Wrong Direction: the direction between cause and effect is reversed
Complex Cause: the cause identified is only a part of the entire cause of the effect


Missing the Point

Begging the Question: the truth of the conclusion is assumed by the premises
Irrelevant Conclusion: an argument in defense of one conclusion instead proves a different conclusion
Straw Man: the author attacks an argument different from (and weaker than) the opposition's best argument


Fallacies of Ambiguity

Equivocation: the same term is used with two different meanings
Amphiboly: the structure of a sentence allows two different interpretations
Accent: the emphasis on a word or phrase suggests a meaning contrary to what the sentence actually says


Category Errors

Composition: because the attributes of the parts of a whole have a certain property, it is argued that the whole has that property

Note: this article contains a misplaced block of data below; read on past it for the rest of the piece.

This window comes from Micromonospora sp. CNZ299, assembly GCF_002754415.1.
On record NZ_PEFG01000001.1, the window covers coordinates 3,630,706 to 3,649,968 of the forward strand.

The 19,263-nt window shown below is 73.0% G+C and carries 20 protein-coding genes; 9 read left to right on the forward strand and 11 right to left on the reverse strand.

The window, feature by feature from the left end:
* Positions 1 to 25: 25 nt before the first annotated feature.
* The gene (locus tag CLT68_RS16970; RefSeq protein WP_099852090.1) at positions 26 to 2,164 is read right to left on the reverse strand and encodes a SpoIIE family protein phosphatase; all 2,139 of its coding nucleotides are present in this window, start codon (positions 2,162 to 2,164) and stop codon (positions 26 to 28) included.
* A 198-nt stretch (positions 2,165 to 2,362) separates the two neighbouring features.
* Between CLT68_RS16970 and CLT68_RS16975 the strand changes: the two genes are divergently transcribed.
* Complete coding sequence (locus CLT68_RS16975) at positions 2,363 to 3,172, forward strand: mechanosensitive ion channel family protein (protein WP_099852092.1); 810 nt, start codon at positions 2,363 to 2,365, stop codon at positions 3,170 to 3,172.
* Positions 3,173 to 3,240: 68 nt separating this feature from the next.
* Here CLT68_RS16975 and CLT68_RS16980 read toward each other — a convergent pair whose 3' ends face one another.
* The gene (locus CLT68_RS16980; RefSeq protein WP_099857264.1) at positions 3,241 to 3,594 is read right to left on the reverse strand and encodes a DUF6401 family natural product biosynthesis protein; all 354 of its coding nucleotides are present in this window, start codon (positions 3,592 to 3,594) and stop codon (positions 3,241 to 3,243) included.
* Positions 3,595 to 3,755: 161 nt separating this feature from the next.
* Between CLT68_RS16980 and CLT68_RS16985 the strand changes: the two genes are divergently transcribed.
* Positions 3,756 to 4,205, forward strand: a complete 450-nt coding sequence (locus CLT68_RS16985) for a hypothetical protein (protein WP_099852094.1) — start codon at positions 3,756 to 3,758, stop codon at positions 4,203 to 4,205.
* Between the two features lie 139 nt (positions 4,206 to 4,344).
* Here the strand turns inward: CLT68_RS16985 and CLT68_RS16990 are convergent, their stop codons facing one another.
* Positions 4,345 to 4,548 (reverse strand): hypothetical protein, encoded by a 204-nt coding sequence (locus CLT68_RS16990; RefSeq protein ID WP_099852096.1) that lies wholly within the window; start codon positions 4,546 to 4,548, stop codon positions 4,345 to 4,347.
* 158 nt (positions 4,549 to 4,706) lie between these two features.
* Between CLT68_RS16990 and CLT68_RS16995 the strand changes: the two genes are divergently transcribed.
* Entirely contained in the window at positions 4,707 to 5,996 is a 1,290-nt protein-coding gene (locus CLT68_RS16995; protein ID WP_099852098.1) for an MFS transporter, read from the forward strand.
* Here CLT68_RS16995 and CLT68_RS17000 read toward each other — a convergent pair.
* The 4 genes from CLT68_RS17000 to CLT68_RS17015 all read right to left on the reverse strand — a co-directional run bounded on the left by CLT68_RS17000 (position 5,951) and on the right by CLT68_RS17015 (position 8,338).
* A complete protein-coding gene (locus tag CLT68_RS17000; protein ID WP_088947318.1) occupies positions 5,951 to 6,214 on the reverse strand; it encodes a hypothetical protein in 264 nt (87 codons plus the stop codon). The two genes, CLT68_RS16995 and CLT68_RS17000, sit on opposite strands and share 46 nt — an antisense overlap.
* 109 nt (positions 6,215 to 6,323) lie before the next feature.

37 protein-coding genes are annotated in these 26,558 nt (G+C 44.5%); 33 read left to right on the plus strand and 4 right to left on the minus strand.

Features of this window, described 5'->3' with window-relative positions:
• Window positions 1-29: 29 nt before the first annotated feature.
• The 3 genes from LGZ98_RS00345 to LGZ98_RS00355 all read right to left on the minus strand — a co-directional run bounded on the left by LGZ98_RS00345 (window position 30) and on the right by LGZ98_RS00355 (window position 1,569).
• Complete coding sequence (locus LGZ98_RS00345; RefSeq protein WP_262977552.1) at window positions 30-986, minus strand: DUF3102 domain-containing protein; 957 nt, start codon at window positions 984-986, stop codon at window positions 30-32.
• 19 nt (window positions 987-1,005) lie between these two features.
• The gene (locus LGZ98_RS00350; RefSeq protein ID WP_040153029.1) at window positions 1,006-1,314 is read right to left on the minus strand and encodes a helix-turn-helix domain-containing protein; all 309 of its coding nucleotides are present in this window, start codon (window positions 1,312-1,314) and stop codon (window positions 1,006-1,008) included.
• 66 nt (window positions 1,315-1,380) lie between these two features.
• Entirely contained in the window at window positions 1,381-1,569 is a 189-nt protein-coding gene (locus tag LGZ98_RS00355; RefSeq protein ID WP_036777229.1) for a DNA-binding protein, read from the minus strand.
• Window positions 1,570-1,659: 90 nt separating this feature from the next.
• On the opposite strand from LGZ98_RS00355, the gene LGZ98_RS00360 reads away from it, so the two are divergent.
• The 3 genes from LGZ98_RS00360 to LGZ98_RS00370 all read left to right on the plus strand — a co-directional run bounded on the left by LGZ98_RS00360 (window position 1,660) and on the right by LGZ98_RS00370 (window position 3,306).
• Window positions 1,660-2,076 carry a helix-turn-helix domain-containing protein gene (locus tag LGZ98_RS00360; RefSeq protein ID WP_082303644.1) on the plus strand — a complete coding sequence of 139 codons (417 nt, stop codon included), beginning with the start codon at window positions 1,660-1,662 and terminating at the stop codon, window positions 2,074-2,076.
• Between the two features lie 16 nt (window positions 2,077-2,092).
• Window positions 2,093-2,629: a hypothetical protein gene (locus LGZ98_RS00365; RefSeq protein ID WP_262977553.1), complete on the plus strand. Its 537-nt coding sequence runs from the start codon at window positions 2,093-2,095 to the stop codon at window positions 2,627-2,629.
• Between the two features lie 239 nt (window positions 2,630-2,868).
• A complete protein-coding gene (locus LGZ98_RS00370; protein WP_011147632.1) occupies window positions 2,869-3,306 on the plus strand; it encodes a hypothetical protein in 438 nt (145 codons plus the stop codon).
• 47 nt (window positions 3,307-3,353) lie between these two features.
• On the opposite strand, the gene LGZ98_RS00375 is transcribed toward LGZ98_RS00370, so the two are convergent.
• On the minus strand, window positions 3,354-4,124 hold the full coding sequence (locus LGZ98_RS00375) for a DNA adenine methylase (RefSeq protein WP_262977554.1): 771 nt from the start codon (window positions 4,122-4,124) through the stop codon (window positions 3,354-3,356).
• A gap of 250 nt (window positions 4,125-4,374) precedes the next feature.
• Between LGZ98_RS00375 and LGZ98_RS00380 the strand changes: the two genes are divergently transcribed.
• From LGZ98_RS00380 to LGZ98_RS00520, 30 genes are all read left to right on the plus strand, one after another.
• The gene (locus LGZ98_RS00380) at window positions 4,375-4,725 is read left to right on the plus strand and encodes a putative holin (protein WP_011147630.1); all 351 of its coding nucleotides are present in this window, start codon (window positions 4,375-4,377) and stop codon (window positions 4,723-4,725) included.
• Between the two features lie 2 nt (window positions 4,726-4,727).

Division: because the whole has a certain property, it is argued that the parts have that property


Non Sequitur

Affirming the Consequent: any argument of the form: If A then B, B, therefore A
Denying the Antecedent: any argument of the form: If A then B, Not A, thus Not B
Inconsistency: asserting that contrary or contradictory statements are both true


Syllogistic Errors

Fallacy of Four Terms: a syllogism has four terms
Undistributed Middle: two separate categories are said to be connected because they share a common property
Illicit Major: the predicate of the conclusion talks about all of something, but the premises only mention some cases of the term in the predicate
Illicit Minor: the subject of the conclusion talks about all of something, but the premises only mention some cases of the term in the subject